It’s a fact: full-time brace wearers who do sport are more likely to see their scoliosis improve compared with those who don’t do sport. This is the result of the study entitled “EFFECT OF SPORT ACTIVITY ADDED TO FULL-TIME BRACING IN 785 RISSER 0–2 ADOLESCENTS WITH HIGH DEGREE IDIOPATHIC SCOLIOSIS”,which will be presented at the forthcoming SOSORT meeting, taking place in San Francisco from 25 to 27 April.
Conducted in over 700 patients, the study, which is the only one of this kind in the literature, has been shortlisted, along with another Isico study, for the prestigious SOSORT Award.
“Our study included 785 patients with a mean age of 12 years, presenting curves averaging 40°, who wore their brace for more than 20 hours a day” explains Alessandra Negrini physiotherapist at Isico , who conducted the research. “We assessed them through X-rays taken 6 and 18 months after they were prescribed bracing therapy and specific exercises for their scoliosis.”
Exactly a year ago, Alessandra Negrini presented another study at SOSORT which focused on patients with milder curves (up to 25°), who did not wear a brace: “That research provided confirmation that sport reduces the chances of scoliosis worsening” Alessandra Negrini says. “Instead, in the present study, which involved a larger sample of patients with more severe curves, we calculated odds ratio (OR) values (i.e. the likelihood of improvement) in order to compare the results recorded by patients who did sport at least twice a week with those of patients who did not do any sport, or did sport just once a week. A curve reduction of more than 5 Cobb degrees was taken as an improvement”.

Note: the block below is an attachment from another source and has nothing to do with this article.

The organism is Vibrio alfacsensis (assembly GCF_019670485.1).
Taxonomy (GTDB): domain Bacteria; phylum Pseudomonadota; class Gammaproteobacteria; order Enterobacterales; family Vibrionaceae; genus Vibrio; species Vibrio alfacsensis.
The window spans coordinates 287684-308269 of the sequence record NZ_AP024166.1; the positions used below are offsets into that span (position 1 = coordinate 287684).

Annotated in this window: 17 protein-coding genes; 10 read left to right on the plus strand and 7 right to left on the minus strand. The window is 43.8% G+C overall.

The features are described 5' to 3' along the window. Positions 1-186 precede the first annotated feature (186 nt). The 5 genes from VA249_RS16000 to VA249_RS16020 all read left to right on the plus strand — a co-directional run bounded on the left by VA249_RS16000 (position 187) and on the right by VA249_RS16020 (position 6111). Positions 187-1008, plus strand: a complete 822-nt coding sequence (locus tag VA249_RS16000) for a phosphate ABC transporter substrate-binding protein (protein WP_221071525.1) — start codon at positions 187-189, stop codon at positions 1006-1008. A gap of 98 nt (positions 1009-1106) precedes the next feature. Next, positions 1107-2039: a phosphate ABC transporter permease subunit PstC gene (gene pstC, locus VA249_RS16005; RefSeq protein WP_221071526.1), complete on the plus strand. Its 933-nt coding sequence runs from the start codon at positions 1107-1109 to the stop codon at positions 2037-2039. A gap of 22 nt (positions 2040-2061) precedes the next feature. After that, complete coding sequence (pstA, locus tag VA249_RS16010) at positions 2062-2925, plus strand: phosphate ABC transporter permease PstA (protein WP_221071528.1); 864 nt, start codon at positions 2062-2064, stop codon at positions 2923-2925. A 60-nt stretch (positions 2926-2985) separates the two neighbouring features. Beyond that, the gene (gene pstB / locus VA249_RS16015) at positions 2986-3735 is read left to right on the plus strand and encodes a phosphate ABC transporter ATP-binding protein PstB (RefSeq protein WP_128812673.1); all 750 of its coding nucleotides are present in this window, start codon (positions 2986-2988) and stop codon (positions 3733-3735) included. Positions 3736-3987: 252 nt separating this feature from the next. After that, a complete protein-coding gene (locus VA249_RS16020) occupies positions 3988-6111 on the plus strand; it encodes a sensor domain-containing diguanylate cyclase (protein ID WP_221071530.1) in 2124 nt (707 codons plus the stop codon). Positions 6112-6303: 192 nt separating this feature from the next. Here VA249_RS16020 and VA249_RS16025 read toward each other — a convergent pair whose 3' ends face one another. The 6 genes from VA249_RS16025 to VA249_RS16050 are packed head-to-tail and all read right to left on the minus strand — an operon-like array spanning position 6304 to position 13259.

“Thanks to this large sample, we were able to show, beyond doubt, that the impact of sport, albeit slight, is positive” Alessandra Negrini says, adding, “in other words, the improvement obtained by those who do sport compared with those who do not was small, but cannot be ascribed to chance. We can thus say that sport, while not constituting a therapy, does contribute to improvements recorded by patients who wear a rigid brace (the Sforzesco or Sibilla types)”.
The study did not show any one sport to be superior to others in terms of having a positive impact: “We weren’t able to analyse the impact of volleyball as opposed to swimming or dance, for example, because youngsters make their own choices and often change sports, or practise more than one sport at the same time, and at present we still know little about this aspect” says Alessandra Negrini. “What we plan to do soon, however, is evaluate what happens over time. Judging by the data collected to date, we can say that patients who wear a brace full time benefit from doing sport; in addition, at the 18-month follow-up, we found that the chances of improvement increased with increasing weekly frequency of sporting activity. On the basis of these results, which support recently published guidelines on scoliosis treatment (https://www.ncbi.nlm.nih.gov/pubmed/29435499), doctors can certainly recommend regular sporting activity in these patients”.